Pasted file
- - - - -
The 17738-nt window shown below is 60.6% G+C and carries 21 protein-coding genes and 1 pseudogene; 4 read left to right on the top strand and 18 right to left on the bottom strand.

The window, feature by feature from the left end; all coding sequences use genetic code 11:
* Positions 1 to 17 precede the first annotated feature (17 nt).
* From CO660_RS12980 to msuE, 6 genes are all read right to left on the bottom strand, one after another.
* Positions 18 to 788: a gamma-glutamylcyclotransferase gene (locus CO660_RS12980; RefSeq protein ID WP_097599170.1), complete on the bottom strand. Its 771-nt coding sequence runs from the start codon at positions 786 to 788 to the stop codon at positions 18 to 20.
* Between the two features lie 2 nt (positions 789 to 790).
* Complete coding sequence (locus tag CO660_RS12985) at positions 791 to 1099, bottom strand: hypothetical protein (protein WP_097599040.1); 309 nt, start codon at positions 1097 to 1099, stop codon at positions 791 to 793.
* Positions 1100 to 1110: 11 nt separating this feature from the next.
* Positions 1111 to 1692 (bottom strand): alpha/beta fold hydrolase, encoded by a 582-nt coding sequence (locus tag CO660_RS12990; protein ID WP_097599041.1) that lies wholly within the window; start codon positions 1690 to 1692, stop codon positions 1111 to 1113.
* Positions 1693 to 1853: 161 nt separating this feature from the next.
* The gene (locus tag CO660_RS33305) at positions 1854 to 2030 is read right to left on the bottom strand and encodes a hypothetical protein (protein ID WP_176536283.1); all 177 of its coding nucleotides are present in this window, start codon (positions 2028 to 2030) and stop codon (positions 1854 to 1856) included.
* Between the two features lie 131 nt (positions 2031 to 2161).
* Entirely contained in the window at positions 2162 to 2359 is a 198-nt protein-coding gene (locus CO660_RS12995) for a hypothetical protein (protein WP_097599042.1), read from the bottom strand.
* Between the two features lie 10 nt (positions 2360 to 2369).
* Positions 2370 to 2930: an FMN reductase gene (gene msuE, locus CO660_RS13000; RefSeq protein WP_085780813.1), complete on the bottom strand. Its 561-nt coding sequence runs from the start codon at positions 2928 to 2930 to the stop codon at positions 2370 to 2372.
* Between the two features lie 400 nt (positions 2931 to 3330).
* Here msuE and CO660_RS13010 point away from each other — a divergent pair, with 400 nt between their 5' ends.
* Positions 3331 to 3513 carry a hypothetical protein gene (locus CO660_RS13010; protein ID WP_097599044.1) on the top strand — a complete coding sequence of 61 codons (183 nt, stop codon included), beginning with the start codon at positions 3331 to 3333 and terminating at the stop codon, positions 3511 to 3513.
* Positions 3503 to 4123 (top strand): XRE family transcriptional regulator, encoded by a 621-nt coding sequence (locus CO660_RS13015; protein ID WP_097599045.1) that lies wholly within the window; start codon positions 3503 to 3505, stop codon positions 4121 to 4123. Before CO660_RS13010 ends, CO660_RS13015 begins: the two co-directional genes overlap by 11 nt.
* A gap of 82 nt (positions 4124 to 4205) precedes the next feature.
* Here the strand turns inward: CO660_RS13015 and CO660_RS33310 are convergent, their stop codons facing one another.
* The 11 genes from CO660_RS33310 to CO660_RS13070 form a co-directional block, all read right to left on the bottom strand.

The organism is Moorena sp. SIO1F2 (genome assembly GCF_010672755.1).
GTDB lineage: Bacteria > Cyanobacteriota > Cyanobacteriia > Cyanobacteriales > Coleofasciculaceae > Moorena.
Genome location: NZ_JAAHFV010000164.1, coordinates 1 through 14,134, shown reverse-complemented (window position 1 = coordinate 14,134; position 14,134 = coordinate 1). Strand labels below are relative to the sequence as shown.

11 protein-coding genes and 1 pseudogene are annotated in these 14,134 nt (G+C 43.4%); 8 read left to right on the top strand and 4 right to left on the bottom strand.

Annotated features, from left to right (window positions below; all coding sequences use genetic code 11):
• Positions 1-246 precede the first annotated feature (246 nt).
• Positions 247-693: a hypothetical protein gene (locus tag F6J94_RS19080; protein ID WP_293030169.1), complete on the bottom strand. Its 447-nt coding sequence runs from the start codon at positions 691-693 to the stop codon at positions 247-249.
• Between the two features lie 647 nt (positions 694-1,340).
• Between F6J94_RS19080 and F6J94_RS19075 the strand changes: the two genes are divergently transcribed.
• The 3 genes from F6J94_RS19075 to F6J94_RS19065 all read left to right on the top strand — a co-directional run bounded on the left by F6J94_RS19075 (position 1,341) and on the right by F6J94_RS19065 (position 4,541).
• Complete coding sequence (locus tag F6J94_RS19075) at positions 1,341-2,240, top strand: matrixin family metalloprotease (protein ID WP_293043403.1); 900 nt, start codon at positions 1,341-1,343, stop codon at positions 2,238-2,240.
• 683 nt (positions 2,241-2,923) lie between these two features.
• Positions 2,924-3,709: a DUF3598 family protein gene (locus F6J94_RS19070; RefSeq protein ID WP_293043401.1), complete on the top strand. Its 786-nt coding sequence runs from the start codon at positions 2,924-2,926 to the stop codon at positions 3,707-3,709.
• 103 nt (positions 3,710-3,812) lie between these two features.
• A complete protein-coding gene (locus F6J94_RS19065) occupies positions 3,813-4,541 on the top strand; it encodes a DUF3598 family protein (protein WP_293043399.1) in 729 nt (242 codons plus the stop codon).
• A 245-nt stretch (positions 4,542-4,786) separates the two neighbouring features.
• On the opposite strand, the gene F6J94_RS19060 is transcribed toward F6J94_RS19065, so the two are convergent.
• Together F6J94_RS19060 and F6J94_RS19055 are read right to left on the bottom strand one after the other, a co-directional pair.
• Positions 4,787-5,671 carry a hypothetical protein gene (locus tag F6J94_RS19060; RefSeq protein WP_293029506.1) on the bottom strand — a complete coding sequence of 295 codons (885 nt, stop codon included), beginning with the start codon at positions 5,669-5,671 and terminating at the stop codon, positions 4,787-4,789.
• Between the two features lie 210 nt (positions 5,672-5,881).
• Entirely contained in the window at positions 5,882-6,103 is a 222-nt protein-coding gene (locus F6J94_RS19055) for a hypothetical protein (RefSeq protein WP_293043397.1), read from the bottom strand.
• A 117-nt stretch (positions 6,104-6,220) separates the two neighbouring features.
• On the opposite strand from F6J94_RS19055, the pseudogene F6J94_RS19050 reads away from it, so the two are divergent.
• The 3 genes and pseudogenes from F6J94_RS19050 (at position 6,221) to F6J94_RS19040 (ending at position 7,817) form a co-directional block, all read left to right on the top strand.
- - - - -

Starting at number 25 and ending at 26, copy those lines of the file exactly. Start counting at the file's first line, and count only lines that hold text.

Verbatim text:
Genome location: NZ_JAAHFV010000164.1, coordinates 1 through 14,134, shown reverse-complemented (window position 1 = coordinate 14,134; position 14,134 = coordinate 1). Strand labels below are relative to the sequence as shown.

11 protein-coding genes and 1 pseudogene are annotated in these 14,134 nt (G+C 43.4%); 8 read left to right on the top strand and 4 right to left on the bottom strand.